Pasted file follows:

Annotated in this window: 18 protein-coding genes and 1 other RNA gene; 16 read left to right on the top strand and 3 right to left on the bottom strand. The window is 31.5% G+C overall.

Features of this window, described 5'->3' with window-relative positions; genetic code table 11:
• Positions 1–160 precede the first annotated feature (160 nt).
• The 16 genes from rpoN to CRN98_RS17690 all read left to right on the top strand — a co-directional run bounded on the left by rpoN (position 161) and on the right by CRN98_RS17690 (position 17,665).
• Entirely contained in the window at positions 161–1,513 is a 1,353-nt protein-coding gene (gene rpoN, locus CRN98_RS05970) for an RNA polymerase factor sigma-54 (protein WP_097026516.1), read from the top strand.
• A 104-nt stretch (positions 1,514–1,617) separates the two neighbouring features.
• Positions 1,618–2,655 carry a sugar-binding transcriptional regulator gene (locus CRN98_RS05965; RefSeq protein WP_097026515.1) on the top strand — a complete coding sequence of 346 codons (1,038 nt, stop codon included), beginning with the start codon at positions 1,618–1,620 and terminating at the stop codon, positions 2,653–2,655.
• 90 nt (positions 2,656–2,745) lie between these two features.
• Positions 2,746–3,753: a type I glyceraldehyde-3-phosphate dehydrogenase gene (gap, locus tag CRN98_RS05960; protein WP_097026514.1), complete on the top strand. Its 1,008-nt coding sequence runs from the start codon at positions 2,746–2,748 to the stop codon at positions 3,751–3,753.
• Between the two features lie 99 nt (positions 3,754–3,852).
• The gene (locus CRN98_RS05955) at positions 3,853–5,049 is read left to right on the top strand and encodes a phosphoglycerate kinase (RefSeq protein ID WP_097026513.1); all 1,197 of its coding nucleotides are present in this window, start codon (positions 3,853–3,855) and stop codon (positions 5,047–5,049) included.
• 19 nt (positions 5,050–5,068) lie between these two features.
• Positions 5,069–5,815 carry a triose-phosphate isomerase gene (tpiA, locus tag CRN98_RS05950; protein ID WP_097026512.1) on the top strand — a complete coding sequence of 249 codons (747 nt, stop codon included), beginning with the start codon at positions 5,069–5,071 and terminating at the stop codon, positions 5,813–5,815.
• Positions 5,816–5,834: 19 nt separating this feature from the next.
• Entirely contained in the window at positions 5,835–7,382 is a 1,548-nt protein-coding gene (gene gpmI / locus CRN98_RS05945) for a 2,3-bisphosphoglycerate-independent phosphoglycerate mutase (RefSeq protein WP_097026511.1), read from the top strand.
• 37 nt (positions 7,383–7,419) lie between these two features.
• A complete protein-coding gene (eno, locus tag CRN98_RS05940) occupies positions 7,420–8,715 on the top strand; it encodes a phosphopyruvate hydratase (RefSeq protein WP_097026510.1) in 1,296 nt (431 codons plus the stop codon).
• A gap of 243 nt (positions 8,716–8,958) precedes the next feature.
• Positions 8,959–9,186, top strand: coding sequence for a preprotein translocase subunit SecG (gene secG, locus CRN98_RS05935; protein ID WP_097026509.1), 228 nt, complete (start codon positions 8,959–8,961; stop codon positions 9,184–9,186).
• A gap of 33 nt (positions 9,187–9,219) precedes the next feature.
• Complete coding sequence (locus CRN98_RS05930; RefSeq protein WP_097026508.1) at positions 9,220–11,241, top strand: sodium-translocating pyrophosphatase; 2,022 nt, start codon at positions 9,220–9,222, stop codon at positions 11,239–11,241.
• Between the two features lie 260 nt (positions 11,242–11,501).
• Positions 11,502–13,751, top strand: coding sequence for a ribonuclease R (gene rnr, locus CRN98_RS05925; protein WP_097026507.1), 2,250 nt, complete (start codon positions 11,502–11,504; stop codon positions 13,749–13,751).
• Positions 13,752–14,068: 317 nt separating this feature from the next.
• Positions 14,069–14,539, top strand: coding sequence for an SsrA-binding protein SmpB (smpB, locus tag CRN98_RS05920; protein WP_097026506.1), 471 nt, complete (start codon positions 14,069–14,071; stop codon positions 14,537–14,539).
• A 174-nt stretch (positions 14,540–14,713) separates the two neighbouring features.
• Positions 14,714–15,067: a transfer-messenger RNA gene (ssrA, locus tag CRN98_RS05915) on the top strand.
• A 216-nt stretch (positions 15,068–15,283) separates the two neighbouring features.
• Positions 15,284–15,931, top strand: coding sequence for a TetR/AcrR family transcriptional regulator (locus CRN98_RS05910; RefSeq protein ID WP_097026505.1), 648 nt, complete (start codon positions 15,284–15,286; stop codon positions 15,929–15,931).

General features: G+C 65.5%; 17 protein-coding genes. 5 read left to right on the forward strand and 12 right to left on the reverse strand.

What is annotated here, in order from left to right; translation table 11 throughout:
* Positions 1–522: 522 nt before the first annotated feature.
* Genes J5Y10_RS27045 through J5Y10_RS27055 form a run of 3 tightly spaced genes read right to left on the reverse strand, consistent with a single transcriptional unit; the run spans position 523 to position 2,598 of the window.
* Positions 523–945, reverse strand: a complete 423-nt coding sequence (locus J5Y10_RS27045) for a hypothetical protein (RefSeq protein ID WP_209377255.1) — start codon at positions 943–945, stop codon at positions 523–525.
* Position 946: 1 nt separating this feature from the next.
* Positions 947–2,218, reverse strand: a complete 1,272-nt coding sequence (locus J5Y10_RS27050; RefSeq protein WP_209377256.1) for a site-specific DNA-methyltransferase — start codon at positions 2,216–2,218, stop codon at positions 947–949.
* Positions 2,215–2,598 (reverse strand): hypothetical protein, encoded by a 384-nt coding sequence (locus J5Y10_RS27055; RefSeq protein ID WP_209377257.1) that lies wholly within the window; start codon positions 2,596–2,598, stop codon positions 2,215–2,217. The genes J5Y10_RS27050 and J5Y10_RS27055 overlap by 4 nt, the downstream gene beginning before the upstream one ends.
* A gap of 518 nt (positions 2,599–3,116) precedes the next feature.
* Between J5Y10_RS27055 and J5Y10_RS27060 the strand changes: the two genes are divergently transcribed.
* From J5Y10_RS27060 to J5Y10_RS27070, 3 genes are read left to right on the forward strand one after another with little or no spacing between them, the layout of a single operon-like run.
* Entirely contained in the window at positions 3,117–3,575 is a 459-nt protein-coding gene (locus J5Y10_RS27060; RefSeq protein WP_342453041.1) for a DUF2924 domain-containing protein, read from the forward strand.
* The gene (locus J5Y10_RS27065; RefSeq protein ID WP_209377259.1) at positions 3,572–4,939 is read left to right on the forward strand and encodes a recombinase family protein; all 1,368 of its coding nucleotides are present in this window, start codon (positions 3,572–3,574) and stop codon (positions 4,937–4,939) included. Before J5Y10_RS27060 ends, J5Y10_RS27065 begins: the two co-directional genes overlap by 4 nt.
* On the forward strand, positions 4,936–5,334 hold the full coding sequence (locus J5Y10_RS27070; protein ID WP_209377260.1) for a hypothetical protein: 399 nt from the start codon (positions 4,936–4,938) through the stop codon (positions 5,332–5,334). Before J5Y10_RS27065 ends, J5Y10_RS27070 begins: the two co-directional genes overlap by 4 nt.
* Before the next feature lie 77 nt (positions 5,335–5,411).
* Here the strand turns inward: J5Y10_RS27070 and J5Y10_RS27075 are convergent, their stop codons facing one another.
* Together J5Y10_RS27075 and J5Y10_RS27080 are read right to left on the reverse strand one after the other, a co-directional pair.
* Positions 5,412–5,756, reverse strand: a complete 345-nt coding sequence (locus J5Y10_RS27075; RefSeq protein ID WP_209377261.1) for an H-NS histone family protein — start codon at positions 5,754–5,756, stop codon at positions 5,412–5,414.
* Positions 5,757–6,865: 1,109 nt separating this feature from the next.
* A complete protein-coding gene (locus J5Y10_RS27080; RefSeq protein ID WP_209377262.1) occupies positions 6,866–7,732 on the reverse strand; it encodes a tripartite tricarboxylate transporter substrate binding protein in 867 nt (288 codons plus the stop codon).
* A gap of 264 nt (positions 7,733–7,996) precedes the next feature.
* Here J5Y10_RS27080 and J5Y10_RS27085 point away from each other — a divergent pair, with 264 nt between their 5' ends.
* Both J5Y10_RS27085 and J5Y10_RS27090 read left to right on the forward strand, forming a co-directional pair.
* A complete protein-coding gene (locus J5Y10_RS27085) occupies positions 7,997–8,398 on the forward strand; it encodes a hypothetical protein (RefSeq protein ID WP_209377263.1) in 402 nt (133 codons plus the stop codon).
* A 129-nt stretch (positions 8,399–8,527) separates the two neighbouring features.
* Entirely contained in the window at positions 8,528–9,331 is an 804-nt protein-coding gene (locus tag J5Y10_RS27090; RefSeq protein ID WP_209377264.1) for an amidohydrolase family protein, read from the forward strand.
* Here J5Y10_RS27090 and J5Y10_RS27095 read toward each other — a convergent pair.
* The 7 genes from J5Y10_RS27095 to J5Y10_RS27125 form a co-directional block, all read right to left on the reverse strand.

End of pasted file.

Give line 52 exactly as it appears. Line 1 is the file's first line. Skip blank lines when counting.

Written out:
* Both J5Y10_RS27085 and J5Y10_RS27090 read left to right on the forward strand, forming a co-directional pair.